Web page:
How to Find Life

Matt 10 38

Matthew 10:37-39

Whoever loves father or mother more than me is not worthy of me, and whoever loves son or daughter more than me is not worthy of me. 38And whoever does not take his cross and follow me is not worthy of me. 39Whoever finds his life will lose it, and whoever loses his life for my sake will find it.

After commissioning the twelve apostles, Jesus proceeds to teach them about what this commissioning entails. First, they will be persecuted (vv. 16-25), but they don’t need to be afraid because God will be with them and cares for them (vv. 26-31). Then comes a section that deals with the seriousness of the need to acknowledge Jesus as the Messiah, which can be a controversial subject (vv. 32-39). Jesus says that he did not come to bring peace but a sword (v. 34). This proclamation is not Jesus’ war cry as though his intention is to bring violence, but rather, it reveals that Jesus recognizes and discloses that he will be a point of contention and disagreement for many people. In other words, the truth that Jesus came to bring (and which he represents) will inevitably cause disunity and conflict.

It is on the heels of this declaration by Jesus that we read of the even more severe nature of this conflict—it may happen even within one’s own family. Jesus assumes the natural love of one’s family as a premise and then moves to identify that as a lesser priority in life than love for him. When he says that a person who loves him less than their family is “not worthy” of me (v. 37), he is making a value claim upon himself as more important than them. To be “worthy of me” means to “be fit to be a disciple.” It is important to clarify that Jesus is not advocating that his disciples not love their families. Instead, he is simply stipulating that the value attachment of a person to their family must not exceed their value attachment to him. To be Jesus’ disciple is to prize him above even one’s own flesh and blood.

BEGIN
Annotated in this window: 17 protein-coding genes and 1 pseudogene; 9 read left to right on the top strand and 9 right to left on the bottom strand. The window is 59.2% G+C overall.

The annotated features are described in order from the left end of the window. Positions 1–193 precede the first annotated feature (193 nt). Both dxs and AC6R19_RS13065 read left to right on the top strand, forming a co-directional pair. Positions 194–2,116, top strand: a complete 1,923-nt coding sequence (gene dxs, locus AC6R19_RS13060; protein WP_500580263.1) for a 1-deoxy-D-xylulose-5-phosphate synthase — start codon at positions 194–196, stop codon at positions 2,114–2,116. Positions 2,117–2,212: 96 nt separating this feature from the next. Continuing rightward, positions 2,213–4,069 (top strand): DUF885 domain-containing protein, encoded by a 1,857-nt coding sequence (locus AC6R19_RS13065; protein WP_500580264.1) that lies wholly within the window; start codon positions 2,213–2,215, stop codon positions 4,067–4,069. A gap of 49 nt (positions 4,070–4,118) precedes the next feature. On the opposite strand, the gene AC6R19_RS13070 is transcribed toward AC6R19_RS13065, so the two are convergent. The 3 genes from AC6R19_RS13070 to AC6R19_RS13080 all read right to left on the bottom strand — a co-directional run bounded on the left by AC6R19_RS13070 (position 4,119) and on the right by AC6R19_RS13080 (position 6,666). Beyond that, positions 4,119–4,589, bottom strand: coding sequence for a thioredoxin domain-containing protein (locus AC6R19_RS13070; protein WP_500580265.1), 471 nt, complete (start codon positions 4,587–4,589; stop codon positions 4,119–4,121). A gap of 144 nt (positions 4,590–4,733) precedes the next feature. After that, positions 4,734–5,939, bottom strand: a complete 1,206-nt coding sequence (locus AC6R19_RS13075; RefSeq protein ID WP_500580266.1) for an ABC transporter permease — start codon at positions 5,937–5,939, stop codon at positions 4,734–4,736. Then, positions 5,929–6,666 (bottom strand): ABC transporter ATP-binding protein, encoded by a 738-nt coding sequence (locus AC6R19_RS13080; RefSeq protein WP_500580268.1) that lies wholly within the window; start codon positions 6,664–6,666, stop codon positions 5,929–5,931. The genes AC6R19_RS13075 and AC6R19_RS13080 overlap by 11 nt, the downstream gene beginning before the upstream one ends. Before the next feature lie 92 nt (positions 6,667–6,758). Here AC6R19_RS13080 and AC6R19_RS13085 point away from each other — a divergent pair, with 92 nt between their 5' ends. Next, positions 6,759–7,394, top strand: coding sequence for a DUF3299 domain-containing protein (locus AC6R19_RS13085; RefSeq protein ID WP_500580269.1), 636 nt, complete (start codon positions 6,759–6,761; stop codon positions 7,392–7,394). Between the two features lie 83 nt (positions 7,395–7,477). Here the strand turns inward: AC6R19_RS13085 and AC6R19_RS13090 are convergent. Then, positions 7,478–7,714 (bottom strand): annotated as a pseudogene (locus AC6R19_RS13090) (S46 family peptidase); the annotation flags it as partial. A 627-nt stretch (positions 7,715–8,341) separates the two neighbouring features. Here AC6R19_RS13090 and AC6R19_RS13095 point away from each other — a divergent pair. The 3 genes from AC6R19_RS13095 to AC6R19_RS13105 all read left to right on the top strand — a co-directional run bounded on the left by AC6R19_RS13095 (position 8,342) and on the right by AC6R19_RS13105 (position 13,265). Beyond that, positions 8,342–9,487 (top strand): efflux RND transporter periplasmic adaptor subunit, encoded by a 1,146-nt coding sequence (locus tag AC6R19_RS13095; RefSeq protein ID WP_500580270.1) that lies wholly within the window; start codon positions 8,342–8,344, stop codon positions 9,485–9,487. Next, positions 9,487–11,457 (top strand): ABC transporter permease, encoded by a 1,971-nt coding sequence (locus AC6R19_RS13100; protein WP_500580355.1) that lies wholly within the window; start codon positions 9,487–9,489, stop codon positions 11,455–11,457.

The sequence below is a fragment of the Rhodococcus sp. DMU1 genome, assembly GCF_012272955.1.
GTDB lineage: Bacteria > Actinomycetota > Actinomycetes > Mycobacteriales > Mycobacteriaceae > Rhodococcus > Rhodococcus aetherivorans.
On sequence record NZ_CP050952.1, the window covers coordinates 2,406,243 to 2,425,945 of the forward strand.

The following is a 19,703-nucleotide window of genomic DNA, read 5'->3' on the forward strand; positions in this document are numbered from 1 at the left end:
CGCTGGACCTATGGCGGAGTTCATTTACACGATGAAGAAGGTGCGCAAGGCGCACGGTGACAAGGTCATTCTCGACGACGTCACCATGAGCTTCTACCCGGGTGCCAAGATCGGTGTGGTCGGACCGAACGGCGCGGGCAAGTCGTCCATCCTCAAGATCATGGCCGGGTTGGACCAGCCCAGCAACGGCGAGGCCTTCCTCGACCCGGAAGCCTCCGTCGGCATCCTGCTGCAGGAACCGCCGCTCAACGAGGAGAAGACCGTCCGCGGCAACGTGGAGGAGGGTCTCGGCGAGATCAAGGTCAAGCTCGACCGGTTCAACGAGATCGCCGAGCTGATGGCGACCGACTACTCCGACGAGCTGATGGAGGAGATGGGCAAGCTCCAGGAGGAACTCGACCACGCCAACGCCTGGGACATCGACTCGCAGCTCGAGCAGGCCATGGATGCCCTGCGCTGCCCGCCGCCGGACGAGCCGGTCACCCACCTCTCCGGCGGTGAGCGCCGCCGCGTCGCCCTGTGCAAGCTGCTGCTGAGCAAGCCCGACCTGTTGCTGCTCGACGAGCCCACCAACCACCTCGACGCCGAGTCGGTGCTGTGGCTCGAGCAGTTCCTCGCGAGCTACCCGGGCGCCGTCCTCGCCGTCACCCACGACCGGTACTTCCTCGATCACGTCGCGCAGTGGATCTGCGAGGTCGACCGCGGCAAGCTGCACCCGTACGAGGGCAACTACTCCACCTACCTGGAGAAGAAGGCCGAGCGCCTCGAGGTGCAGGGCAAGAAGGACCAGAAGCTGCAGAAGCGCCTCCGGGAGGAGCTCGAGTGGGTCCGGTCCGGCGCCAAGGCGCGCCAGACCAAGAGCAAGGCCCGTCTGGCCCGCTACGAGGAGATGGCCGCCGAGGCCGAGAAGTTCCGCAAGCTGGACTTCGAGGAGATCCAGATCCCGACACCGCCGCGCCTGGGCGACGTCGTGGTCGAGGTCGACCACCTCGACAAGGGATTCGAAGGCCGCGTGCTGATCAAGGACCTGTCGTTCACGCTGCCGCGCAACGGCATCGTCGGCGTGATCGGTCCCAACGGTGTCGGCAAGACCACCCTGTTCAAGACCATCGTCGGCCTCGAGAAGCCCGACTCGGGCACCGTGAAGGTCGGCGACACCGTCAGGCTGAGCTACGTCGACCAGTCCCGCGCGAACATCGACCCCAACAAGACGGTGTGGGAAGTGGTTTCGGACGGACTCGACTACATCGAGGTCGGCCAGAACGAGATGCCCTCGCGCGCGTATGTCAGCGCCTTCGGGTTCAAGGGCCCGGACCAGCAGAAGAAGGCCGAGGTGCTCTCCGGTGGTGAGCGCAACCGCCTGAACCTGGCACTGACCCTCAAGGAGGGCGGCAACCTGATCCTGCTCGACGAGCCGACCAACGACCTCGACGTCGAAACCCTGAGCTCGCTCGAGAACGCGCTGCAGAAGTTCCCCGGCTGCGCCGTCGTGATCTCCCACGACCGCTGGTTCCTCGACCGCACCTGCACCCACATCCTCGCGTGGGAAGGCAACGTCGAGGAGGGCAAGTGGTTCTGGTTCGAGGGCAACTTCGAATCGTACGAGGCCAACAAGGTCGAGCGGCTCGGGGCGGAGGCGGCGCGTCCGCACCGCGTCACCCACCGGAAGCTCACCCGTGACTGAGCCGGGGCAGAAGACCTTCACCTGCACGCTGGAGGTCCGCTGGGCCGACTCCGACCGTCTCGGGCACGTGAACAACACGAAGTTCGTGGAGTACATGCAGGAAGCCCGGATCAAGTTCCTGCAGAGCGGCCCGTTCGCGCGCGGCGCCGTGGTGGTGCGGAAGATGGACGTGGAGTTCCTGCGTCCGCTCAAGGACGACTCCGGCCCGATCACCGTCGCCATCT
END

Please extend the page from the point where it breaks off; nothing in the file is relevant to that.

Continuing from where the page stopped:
The implications of this statement are far reaching. Who would say that loving a brother, sister, child, or parent should be subservient to the love of another? But this is precisely the demand that Jesus is making of his disciples. It is a declaration of discipleship that calls for absolute devotion. This extreme requirement is extended as Jesus also says that those who would follow him must “take [up] their cross” (v. 38). This is an expression referring to being willing to self-identify and endure the shame and suffering of one who is crucified.

Jesus elaborates by uttering one of the most interesting paradoxes: Whoever finds his life will lose it, and whoever loses his life for my sake will find it (v. 39). In essence, Jesus is saying that the life that matters is the life that is lived for the sake of Christ. To take the road of self-denial and live for something other than one’s self is to “find life.”

From these three criteria of discipleship, where do we find ourselves? Are we willing to follow Jesus no matter what? Does our love for him exceed our love for anything else? Are we willing to take up our cross? Are we will to die to self in order to find that which may truly be called “life”? Such a price is the price of being a disciple. Are we willing to pay that price? What might be stopping us from wholehearted devotion and service to the Master?

-Jerry Wierwille



A Lesson from Africa: Leadership

Missions Spotlight: Africa

africa church inside